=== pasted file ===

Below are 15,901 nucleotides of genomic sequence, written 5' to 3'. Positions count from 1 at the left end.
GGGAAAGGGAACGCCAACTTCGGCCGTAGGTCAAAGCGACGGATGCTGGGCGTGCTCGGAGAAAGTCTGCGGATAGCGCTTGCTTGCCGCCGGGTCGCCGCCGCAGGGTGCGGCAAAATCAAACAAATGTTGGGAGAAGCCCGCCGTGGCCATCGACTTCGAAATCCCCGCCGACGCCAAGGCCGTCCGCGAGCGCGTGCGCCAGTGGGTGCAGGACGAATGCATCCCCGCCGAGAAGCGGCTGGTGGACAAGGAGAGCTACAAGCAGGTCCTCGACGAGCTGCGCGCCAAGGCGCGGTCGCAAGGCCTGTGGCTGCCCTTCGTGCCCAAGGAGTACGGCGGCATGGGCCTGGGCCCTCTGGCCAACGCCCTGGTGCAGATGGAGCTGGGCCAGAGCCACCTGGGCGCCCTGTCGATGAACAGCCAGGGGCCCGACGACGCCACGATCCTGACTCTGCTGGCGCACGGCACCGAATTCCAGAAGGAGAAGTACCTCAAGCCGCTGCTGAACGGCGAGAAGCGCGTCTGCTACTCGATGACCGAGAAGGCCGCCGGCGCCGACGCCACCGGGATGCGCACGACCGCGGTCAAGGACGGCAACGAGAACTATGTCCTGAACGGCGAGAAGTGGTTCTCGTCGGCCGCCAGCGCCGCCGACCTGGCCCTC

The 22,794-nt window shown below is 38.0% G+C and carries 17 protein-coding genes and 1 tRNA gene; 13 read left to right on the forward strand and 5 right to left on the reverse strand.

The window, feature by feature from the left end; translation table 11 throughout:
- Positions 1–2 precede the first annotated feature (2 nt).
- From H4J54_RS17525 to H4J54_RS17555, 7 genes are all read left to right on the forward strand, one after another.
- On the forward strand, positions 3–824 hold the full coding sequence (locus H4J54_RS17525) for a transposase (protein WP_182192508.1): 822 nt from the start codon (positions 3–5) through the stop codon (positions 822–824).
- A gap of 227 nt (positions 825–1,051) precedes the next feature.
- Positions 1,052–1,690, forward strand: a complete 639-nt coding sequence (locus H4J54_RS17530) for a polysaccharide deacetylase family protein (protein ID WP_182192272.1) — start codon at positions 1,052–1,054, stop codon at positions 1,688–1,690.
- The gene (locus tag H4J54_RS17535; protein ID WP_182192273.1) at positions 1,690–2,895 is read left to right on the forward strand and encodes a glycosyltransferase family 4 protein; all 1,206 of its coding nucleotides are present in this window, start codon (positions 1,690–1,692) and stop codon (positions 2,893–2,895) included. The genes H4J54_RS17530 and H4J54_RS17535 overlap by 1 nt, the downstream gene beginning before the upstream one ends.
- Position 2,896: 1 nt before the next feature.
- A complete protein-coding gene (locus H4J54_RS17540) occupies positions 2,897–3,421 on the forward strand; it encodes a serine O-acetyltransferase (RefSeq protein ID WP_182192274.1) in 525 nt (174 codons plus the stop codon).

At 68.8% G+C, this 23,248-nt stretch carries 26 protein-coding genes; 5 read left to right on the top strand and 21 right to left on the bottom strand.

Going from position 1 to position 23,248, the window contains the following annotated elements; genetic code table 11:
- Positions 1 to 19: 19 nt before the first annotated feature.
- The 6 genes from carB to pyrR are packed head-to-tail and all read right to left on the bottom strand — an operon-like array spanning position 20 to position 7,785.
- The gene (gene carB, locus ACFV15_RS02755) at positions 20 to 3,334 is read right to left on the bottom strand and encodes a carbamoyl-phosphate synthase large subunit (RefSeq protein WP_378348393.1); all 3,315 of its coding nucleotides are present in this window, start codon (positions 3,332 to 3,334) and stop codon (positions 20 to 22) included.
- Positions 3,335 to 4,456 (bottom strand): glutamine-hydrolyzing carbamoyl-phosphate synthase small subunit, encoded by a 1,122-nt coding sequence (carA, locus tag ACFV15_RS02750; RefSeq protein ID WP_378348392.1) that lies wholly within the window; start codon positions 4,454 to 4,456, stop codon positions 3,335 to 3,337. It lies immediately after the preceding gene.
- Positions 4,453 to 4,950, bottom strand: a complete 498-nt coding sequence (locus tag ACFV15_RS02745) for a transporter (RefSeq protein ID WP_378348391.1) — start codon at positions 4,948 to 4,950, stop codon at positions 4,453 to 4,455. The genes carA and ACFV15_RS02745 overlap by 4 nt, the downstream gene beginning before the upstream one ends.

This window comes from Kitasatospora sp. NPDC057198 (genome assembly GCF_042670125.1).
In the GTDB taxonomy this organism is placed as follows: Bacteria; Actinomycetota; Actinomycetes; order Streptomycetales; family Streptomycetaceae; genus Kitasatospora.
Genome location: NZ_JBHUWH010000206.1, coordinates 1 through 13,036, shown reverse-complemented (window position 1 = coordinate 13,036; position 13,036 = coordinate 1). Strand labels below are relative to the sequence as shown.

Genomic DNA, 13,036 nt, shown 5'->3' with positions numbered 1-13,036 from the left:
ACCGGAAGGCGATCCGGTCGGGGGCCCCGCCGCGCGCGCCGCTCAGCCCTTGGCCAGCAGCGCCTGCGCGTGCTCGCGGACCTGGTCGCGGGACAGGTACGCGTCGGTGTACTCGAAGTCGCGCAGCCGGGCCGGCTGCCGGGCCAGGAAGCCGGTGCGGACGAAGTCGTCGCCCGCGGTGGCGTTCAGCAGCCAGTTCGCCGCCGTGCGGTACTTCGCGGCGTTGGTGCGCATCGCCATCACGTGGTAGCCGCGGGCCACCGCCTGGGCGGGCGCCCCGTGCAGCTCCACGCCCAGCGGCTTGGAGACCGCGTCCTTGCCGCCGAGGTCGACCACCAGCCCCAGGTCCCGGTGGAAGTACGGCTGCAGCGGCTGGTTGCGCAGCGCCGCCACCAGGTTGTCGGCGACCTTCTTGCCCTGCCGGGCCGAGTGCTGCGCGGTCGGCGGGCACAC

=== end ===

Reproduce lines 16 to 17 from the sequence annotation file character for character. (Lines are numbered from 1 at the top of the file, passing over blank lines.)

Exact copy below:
- The 6 genes from carB to pyrR are packed head-to-tail and all read right to left on the bottom strand — an operon-like array spanning position 20 to position 7,785.
- The gene (gene carB, locus ACFV15_RS02755) at positions 20 to 3,334 is read right to left on the bottom strand and encodes a carbamoyl-phosphate synthase large subunit (RefSeq protein WP_378348393.1); all 3,315 of its coding nucleotides are present in this window, start codon (positions 3,332 to 3,334) and stop codon (positions 20 to 22) included.